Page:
Sony Michel's grip on Patriots' top RB spot could be slipping away

Quick-hit thoughts and notes around the New England Patriots and NFL:

1. Job on the line: If Sony Michel wants to keep his job as the Patriots' No. 1 running back, it isn't a stretch to say he needs a big game Sunday against the Las Vegas Raiders (1 p.m. ET, CBS).

The combination of a disappointing performance in Week 2 against the Seattle Seahawks, coupled with on-the-rise Damien Harris (hand) eligible to be activated off injured reserve next week, has put Michel in a position where he needs a strong rebound.

His first carry of the game, in particular, was eye-opening for what could have been.

The offensive line opened a gaping hole along the left side, allowing Michel a clean entry to the second level of the defense with a cut-back run. The potential for big yardage was there if Michel could make cornerback Quinton Dunbar miss, with a huge swath of real estate in the middle of the field available to him.

The blocking couldn't have been drawn up, or executed, much better.

But Michel didn't capitalize, forgoing the middle in an attempt to beat Dunbar to the outside, which allowed the one other defender in the area -- defensive end Bruce Irvin -- to disengage his block and rip Michel down for a modest 3-yard gain.

There is no official stat for "yardage lost" on plays that actually gain positive yards, but a top-flight running back is potentially in the end zone on that type of play.

Michel, the Patriots' 2018 first-round pick, finished with 19 yards on seven carries (2.7 avg.), and while the lack of production can be attributed in part to blocking and an overall emphasis on the passing game, his first carry doesn't fall anywhere close to that category.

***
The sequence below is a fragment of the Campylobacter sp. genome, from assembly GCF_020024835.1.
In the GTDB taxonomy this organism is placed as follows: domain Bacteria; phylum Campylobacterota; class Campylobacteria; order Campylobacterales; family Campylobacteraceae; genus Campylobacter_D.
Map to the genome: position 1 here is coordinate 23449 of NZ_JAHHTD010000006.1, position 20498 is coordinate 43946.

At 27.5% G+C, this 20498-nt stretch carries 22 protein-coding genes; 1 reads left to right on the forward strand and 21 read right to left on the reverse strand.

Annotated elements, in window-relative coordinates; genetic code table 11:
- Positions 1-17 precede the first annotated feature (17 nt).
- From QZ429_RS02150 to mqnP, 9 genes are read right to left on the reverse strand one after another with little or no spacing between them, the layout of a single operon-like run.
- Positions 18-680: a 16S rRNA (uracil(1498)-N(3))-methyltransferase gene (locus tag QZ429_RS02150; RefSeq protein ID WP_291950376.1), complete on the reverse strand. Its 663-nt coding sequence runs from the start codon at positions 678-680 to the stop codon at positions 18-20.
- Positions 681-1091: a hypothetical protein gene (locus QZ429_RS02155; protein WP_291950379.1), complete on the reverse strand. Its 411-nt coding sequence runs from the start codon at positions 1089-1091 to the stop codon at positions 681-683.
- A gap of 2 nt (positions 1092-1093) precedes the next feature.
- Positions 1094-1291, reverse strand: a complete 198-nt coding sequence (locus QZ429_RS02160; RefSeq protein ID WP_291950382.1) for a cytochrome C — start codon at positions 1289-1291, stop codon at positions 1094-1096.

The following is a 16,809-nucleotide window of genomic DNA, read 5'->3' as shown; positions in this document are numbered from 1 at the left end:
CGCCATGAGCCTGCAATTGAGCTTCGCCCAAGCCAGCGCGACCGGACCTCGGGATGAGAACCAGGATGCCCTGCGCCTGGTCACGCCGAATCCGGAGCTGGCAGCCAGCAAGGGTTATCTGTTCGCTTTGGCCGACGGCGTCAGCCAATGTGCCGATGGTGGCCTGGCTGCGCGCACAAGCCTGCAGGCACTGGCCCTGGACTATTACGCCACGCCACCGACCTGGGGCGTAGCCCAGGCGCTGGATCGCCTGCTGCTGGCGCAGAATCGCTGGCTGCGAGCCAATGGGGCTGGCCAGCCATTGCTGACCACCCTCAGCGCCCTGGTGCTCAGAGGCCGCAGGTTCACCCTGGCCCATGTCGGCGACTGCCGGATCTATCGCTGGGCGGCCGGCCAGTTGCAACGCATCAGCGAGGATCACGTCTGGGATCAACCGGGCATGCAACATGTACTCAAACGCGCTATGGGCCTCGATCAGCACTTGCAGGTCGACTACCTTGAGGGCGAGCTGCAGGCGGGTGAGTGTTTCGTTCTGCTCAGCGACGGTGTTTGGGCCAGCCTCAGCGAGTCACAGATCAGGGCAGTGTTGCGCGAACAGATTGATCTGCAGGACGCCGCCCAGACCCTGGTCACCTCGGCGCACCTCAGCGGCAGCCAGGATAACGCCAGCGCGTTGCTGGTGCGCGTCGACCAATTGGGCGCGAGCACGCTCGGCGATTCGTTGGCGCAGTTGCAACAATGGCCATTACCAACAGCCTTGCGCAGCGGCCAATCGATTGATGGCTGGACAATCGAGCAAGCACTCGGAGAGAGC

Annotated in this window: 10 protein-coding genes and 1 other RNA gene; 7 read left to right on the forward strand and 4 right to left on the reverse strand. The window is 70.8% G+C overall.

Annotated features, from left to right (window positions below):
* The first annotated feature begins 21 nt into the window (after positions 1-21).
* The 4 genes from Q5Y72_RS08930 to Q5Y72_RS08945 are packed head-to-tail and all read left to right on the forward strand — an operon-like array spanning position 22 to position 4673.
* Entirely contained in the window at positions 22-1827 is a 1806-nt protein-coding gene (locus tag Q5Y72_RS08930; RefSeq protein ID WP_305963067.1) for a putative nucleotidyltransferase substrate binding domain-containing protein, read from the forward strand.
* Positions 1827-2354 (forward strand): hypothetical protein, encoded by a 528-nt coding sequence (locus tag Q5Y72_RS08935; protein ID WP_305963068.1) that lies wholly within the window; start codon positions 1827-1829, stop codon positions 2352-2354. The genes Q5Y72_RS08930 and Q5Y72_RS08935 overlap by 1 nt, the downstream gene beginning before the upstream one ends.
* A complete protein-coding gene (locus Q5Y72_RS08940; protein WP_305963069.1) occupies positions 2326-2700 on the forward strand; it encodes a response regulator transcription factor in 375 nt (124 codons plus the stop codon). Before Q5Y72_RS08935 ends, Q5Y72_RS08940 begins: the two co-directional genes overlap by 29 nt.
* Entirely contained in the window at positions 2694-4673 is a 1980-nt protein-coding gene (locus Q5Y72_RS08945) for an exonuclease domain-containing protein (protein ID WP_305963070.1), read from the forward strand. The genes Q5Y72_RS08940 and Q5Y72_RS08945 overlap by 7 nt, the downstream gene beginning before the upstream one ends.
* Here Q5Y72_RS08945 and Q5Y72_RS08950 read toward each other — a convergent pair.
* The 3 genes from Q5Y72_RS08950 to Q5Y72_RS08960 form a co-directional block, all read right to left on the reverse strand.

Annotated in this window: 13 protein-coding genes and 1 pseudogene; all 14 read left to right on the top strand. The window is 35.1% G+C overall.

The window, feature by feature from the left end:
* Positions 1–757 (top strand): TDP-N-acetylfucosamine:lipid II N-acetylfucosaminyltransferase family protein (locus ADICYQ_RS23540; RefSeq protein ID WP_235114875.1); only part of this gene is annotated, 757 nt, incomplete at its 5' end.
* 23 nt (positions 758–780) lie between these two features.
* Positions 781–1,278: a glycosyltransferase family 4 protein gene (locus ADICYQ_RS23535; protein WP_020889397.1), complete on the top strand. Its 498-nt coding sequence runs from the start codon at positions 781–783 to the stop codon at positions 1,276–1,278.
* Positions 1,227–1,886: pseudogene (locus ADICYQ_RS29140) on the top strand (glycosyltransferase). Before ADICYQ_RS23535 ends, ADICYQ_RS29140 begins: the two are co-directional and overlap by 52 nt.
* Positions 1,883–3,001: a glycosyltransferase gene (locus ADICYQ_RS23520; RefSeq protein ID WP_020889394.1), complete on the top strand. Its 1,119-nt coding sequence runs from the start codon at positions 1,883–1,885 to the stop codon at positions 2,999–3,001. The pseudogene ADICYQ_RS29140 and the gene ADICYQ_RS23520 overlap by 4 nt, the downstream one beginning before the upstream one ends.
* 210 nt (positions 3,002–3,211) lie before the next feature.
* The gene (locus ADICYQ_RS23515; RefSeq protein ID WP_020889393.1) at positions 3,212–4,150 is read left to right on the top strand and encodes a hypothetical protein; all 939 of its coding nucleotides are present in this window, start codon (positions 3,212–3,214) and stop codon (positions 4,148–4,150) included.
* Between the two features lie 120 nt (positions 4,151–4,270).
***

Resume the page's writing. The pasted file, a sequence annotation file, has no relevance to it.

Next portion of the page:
Which makes Michel's response against the Raiders a top storyline to followfollow, especially with Harris previewing his possible return to the roster as early as next week.

Offensive coordinator Josh McDaniels, speaking of the running game in general, said: "We certainly have to do better than we did [against Seattle]. I think everyone knows that. That will be a huge focus for us."

2. Last-minute check-in: Patriots quarterback Cam Newton's weekly interview on "The Greg Hill Show" on sports radio WEEI in Boston has quickly become must-listen material because of his thoughtful answers and engaging personality. Of the several things I filed away from last week's interview was Newton saying he didn't hear from the Patriots until June, meaning this truly was a last-minute type of partnership, and not necessarily something that was part of the team's offseason master plan.

Former Patriots vice president of player personnel Scott Pioli said last week on NFL Network that coach Bill Belichick has always stressed using the entire calendar year to acquire players -- not falling into the routine of some other teams that might take the plunge in the initial stages of free agency before mostly shutting it down -- and this seems like a classic example.

It's almost like the Patriots made it through the virtual offseason and then asked themselves the questions, "Why is Newton still out there? Why don't we check on that?" The rewards for that patient approach have been impressive through two weeks.

3. Brighter spotlight on Cam: One point Newton made piqued my interest; he said he's never had more eyes on him as a result of playing in a larger media market. And he seems to be thriving.

"I've been probably the storyline here ever since I've been affiliated with the Patriots. That's understood, but yet at the end of the day, more eyes have been on me -- possibly more than in my career ever -- obviously because of the market, obviously because of the team, obviously because of other circumstances I don't necessarily care about or don't mind [replacing Tom Brady].

"When people see you do things they say you couldn't do, it becomes a shocker. But for me, I play this game and prepare for this game probably like no other player. Because I have to have endurance like a wide receiver, I have to have the physical toughness as a running back, and just the intuitiveness and being cerebral like a quarterback. So I wouldn't necessarily call myself a quarterback, I'd more or less call myself a football player that just so happens to play quarterback. When people see that, it's foreign to them ... but I've been playing like this for years."